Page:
Where to share data and code… a recent experience.

Today I am writing a rant here since I am quite fed up.

Removing the tag and graffiti. Street art by an unknown artist found in Oslo. Photo by: Thomas H.A. Haverkamp

Removing the tags and graffiti.
Street art by an unknown artist found in Oslo.
Photo by: Thomas H.A. Haverkamp

The reason for this post is the following: A paper on which I am a co-author was recently accepted for publication in the journal BMC bioinformatics, after being rejected in BMC genomics since our paper was not suitable for that journal. It’s a bioinformatics tools to analyze big blast files, so that is not bad at all. Such news is wonderful, and as a young scientist these are the moments you work for.

So what is making me fed up?Well, at the moment our paper got accepted the principal investigator, or PI, got it in his – yes, the PI is not a female – head that the present link for the software in the manuscript was no good. At that point I was thinking that he just wanted to change the link in the manuscript of the University of Oslo website to a nicer format so that it would be easier to read in the paper. But I could not have been more wrong here.

The PI was in favour of a dedicated website where we could publish our software and in addition, the website should become a repository for all the data produced in his group. I don’t disagree with that, but why does he come with that when the paper is already accepted and ready to be published? We have worked in the last three years on the paper, and until the news of the acceptance he had not made any clear effort to signal that the link in the manuscript needed to be changed. So why now?

Well, I have no real clue, and I will not speculate here on that.

But we are now a month further, and contrary to what the PI wrote to the BMC editorial office he did not fix the link in a few days. More so, I have not even seen that we have actually submitted the final accepted manuscript to the journal so they can work on it. The reason for me to write this up, is that all my mailing with the PI and my co-authors is not helping the process move forward, and I am getting frustrated about the time it takes for something so trivial.  The PI claims he has trouble finding and setting up a web address that is suitable, and he is actually paying for the website out of his own budget.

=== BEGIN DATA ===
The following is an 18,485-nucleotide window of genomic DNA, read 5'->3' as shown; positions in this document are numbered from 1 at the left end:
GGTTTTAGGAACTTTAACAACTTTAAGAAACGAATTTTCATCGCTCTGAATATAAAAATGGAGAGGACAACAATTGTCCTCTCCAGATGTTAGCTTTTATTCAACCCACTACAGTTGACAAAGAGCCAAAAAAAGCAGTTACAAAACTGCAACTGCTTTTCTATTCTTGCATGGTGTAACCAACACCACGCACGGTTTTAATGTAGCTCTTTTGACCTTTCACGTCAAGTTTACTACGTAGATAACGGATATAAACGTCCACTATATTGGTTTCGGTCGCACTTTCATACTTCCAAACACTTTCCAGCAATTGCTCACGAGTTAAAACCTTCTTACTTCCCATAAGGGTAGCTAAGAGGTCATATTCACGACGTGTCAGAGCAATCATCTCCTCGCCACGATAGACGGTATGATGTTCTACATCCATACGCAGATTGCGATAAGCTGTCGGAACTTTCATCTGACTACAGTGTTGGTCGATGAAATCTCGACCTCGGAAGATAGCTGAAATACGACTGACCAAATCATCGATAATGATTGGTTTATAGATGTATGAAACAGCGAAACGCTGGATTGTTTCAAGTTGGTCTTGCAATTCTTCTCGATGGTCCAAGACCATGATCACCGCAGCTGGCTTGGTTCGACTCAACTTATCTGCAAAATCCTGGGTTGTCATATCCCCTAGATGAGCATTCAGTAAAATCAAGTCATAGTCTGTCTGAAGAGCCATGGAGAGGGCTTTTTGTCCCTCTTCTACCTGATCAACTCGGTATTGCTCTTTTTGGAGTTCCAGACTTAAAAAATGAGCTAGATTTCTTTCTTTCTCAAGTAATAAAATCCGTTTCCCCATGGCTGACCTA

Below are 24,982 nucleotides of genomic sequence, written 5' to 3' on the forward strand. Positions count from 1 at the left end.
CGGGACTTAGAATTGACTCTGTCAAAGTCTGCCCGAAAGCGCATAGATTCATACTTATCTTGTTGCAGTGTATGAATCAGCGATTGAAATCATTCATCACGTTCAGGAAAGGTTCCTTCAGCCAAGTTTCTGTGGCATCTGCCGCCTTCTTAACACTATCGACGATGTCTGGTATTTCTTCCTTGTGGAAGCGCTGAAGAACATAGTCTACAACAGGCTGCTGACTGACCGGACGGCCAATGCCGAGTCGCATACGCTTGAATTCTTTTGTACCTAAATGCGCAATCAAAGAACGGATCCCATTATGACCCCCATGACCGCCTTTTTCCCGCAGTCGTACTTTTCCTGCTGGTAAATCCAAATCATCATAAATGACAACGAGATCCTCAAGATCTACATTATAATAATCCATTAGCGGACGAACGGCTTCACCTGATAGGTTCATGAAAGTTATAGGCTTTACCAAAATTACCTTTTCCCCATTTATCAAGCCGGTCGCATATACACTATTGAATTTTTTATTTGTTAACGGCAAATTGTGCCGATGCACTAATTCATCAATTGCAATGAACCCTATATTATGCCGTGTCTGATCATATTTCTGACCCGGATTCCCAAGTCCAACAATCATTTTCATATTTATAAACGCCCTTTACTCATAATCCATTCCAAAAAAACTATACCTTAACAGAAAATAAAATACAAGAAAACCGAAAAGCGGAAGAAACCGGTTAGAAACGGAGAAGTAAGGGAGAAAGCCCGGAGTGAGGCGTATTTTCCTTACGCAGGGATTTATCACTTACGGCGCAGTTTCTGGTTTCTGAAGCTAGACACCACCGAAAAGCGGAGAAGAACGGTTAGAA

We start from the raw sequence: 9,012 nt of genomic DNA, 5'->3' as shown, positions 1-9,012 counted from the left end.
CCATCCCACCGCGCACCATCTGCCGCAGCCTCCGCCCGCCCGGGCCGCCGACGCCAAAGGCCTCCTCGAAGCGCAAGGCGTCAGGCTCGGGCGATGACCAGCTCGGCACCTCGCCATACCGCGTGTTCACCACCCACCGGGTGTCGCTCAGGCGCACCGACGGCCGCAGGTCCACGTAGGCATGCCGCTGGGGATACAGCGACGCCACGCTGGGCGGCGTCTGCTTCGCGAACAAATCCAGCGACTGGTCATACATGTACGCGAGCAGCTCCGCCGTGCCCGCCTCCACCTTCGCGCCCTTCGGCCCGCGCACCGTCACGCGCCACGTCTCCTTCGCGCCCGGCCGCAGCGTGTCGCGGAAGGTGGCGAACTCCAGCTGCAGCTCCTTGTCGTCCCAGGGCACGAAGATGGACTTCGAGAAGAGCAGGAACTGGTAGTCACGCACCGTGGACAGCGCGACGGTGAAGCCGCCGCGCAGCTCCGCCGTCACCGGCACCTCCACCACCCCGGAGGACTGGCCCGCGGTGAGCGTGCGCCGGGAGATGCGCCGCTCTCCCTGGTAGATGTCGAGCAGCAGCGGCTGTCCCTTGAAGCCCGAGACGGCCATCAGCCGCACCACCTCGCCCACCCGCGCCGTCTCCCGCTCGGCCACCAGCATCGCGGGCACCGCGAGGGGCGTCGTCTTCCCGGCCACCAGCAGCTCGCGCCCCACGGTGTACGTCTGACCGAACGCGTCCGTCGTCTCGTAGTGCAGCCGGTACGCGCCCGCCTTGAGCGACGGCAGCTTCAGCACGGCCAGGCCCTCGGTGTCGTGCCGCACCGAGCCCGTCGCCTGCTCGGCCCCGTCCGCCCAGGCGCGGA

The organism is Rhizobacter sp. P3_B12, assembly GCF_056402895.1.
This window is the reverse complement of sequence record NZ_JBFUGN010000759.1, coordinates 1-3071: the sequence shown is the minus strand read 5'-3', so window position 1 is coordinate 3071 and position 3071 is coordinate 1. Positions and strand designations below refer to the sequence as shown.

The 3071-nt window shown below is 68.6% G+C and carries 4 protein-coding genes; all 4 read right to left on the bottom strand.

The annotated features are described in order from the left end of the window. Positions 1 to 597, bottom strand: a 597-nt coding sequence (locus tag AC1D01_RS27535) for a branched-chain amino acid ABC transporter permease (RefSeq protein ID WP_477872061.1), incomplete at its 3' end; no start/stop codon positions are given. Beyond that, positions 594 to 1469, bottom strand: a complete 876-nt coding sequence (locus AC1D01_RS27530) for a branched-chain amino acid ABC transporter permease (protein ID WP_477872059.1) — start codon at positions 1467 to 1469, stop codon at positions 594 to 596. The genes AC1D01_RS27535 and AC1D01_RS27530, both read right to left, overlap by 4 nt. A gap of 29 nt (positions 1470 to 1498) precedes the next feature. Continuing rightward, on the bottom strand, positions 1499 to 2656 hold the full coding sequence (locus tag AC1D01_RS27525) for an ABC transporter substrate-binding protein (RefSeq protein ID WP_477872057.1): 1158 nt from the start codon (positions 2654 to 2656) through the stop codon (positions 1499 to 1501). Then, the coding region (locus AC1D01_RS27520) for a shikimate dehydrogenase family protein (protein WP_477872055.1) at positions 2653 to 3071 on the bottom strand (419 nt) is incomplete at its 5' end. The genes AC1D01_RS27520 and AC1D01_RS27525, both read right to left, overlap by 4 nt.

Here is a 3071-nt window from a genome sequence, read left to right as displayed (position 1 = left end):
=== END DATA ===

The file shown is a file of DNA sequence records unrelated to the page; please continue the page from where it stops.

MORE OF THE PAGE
When I found out that he was doing that, I pointed out that there are excellent websites such as Github.com that will help you share your code with others. Of course Github is not suitable for the large data files that produced in modern biological experiments. But even for those there are excellent repositories such as the Short Read Archive (not easy to work with), or Dryad which is set-up to handle all kinds of scientific data. Not always free, but paying a small fee to keep your data safe and available for others is a small price to pay.

Recently, I shared my geochemical data from my Olso Fjord Pockmark paper at another excellent website called www.pangaea.de. Never done that before, but one of the reviewers on my paper suggested it, and I happily did. There your data is really checked by qualified scientists that even help you get the data in exactly the right format, so others can use it with ease.

At this point I fail to understand why a PI would like to keep all the data from the experiments in his lab on a website that is maintained and hosted by the PI or the lab. Knowing a lot of PI’s tells me that most of them are way to busy to have the time to actually do such things. Furthermore, asking PhD students or Postdocs to do it runs the risk that once they are gone, you possibly need to train somebody to keep the website maintained. Which all suggests that setting up your own data repository is not a thing that will last for a long time and will distract you from doing science. Unless, you really like to do such things, but I would not consider it.

In the end I think it is good for science, if data and code is available at a few good and well maintained repositories, instead of on thousands of web pages build and maintained by the scientists themselves. It makes it a lot simpler to obtain, re-use data and validate scientific claims made in the literature. Especially with software, I have encountered too often that software was not present on websites, or the website had ceased to exist after a few years. So how does that help the scientists who made those web sites, and how does that help science in general?

Okay, that is enough with the ranting. Any comments or suggestions on this are appreciated. Now it’s time to work on my Thermotoga project where the PI is a female and she is a great supporter of sharing data.


About Thomas Haverkamp

A microbial ecologist, an amateur photographer and a proud father of a tiny little girl.
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